Monet Money

Bass family's Monet masterpiece could fetch more than $30 million at auction

Bass family's Monet masterpiece could fetch more than $30M at auction

Claude Monet, La Gare Saint-Lazare, Vue extérieure, 1877
Claude Monet, La Gare Saint-Lazare, Vue extérieure, 1877 Photo courtesy of Christie's

UPDATE: The Bass family's Monet masterpiece sold for $32,828,648 at auction in London, Christie's says.


The billionaire Bass family of Fort Worth is selling a crown jewel of their masterpiece art collection, and it's expected to fetch a dizzying amount. Claude Monet’s 1877 work La Gare Saint-Lazare, Vue extérieure will be auctioned through Christie's in London on June 20. The auction house estimates it will sell for about $29 million-$37 million.

The painting, part of the collection of philanthropists Nancy Lee and Perry R. Bass, will be sold on the heels of another work from the same series, which was offered in New York as part of the Collection of David and Peggy Rockefeller in May. That example realized $32.9 million.

The iconic Monet piece will lead Christie’s next Impressionist and Modern Art Evening Sale. This painting is one of 12 canvases in Monet’s well-known "Gare Saint-Lazare" series depicting a Paris railway station; all were completed between January and March of 1877.

Christie's gives this bit of background: "By 1870, the Gare Saint-Lazare was handling over 13 million passengers a year and had become a major transit point for the vibrant city. The modern age of steam trains, iron railway bridges, and extensive public transport was perfectly captured in this remarkable series of Monet’s steamfilled, atmospheric impressionist masterpieces."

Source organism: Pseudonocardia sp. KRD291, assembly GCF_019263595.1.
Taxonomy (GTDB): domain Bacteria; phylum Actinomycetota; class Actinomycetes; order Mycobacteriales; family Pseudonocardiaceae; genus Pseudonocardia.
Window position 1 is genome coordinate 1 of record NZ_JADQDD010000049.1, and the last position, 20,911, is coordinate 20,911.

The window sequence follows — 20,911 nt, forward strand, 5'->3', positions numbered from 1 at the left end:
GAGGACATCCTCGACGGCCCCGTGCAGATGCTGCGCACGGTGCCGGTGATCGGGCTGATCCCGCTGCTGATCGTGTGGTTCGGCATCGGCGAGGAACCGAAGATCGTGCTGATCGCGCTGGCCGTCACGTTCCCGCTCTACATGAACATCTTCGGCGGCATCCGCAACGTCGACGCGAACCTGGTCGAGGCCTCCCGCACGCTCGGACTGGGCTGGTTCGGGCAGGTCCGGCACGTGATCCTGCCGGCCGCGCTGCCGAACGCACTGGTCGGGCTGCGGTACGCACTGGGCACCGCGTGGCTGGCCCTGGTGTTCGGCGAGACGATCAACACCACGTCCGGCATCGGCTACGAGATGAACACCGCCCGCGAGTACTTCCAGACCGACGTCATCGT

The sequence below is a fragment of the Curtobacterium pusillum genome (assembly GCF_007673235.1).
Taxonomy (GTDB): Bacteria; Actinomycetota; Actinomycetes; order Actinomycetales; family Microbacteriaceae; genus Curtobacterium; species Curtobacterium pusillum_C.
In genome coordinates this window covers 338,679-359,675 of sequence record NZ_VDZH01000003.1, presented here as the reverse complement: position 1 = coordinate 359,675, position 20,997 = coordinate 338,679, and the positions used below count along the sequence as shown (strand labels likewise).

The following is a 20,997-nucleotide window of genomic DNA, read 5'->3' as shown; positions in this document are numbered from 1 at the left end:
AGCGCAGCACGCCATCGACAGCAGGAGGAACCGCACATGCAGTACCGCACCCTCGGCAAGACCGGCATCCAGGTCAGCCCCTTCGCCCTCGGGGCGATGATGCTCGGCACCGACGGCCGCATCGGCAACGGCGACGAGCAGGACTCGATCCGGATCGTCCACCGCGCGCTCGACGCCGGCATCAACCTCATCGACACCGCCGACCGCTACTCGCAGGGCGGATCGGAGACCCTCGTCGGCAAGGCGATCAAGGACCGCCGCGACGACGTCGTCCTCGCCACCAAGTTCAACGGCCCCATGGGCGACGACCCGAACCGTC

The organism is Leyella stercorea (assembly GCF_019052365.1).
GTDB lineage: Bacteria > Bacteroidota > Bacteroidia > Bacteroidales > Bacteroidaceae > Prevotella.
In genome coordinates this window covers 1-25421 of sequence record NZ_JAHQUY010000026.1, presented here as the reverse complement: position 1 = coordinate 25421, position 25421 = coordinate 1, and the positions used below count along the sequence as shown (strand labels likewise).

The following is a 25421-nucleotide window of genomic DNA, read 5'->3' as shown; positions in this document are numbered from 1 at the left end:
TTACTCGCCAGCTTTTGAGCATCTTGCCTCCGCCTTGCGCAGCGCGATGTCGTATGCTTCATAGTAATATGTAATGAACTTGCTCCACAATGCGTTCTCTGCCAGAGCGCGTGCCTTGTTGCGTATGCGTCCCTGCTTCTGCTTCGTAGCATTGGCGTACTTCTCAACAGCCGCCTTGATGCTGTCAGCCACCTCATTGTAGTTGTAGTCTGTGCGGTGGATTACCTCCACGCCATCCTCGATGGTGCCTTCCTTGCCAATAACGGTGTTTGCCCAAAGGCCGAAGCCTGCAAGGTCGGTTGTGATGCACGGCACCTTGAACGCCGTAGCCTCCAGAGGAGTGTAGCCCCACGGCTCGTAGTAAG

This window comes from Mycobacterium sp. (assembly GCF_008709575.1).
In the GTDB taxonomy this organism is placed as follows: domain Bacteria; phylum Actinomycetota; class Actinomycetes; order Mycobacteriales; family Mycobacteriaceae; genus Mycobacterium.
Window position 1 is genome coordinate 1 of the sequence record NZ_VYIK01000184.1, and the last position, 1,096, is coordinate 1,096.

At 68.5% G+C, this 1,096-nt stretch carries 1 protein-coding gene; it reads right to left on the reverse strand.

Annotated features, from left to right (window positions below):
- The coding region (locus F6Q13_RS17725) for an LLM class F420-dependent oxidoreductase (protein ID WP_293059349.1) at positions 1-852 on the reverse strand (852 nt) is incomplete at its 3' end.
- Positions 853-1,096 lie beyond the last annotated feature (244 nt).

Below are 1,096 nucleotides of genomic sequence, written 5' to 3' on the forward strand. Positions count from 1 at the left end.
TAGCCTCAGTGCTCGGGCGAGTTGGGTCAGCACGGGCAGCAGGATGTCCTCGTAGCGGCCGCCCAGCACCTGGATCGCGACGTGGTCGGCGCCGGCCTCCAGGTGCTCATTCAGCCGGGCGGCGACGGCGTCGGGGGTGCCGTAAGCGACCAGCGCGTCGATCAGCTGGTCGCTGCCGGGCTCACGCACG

The La Gare Saint-Lazare, Vue extérieure depicts an exterior view of the station, its platforms, and railway track. 

“This superb painting describes Monet at his Impressionist best, capturing in quick, bold brushstrokes the energy of metropolitan Paris as described by the sound and fury of the glorious steam trains as they left the Gare Saint Lazare on their journeys northwards out of the city," Jussi Pylkkänen, Christie's global president, says in a release.

Of the 12 paintings in the series, three still remain in private hands and nine are in public institutions, including The Art Institute of Chicago; The National Gallery, London; The Musée Marmottan, Paris; and The Musée d’Orsay, Paris. 

The Basses assembled a stunning, museum-quality collection of art over 40 years and were drawn to Impressionism. Several of the works hung in the Kimbell Art Museum as part of a major exhibition in 2015; the museum recently returned the Bass-owned works to the family.

In addition to longstanding relationships with DFW museums, Nancy Bass was also involved with the Collector’s Committee of the National Gallery of Art. In Washington, the Basses endowed a fund that has enabled works by PostWar and Contemporary artists to enter the National Gallery’s permanent collection. Perry Bass died in 2006, and Nancy, in 2013.

More than 30 other masterworks from their collection were sold in New York in November, where a highlight was Vincent van Gogh’s Laboureur dans un champ, which sold for $81,312,500 — the second highest price achieved for a work by the artist at auction, Christie's says.